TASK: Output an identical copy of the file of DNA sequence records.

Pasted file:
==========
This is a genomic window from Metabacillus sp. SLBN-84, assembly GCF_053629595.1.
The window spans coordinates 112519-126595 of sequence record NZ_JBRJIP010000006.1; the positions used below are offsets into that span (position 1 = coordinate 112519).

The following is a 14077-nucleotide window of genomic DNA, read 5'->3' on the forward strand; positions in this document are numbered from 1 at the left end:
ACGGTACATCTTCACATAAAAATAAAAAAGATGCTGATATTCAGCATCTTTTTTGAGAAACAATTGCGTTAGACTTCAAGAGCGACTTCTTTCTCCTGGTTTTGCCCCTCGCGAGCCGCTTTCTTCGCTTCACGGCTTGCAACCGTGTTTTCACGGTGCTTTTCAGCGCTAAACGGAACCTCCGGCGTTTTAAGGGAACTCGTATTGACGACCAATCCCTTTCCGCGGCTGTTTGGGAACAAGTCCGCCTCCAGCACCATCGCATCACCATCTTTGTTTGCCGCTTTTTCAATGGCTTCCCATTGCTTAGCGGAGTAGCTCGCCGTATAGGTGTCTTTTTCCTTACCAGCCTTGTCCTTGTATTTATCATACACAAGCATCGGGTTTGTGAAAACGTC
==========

This is a genomic window from Metabacillus sp. SLBN-84, assembly GCF_053629595.1.
The window spans coordinates 112519-126595 of sequence record NZ_JBRJIP010000006.1; the positions used below are offsets into that span (position 1 = coordinate 112519).

The following is a 14077-nucleotide window of genomic DNA, read 5'->3' on the forward strand; positions in this document are numbered from 1 at the left end:
ACGGTACATCTTCACATAAAAATAAAAAAGATGCTGATATTCAGCATCTTTTTTGAGAAACAATTGCGTTAGACTTCAAGAGCGACTTCTTTCTCCTGGTTTTGCCCCTCGCGAGCCGCTTTCTTCGCTTCACGGCTTGCAACCGTGTTTTCACGGTGCTTTTCAGCGCTAAACGGAACCTCCGGCGTTTTAAGGGAACTCGTATTGACGACCAATCCCTTTCCGCGGCTGTTTGGGAACAAGTCCGCCTCCAGCACCATCGCATCACCATCTTTGTTTGCCGCTTTTTCAATGGCTTCCCATTGCTTAGCGGAGTAGCTCGCCGTATAGGTGTCTTTTTCCTTACCAGCCTTGTCCTTGTATTTATCATACACAAGCATCGGGTTTGTGAAAACGTC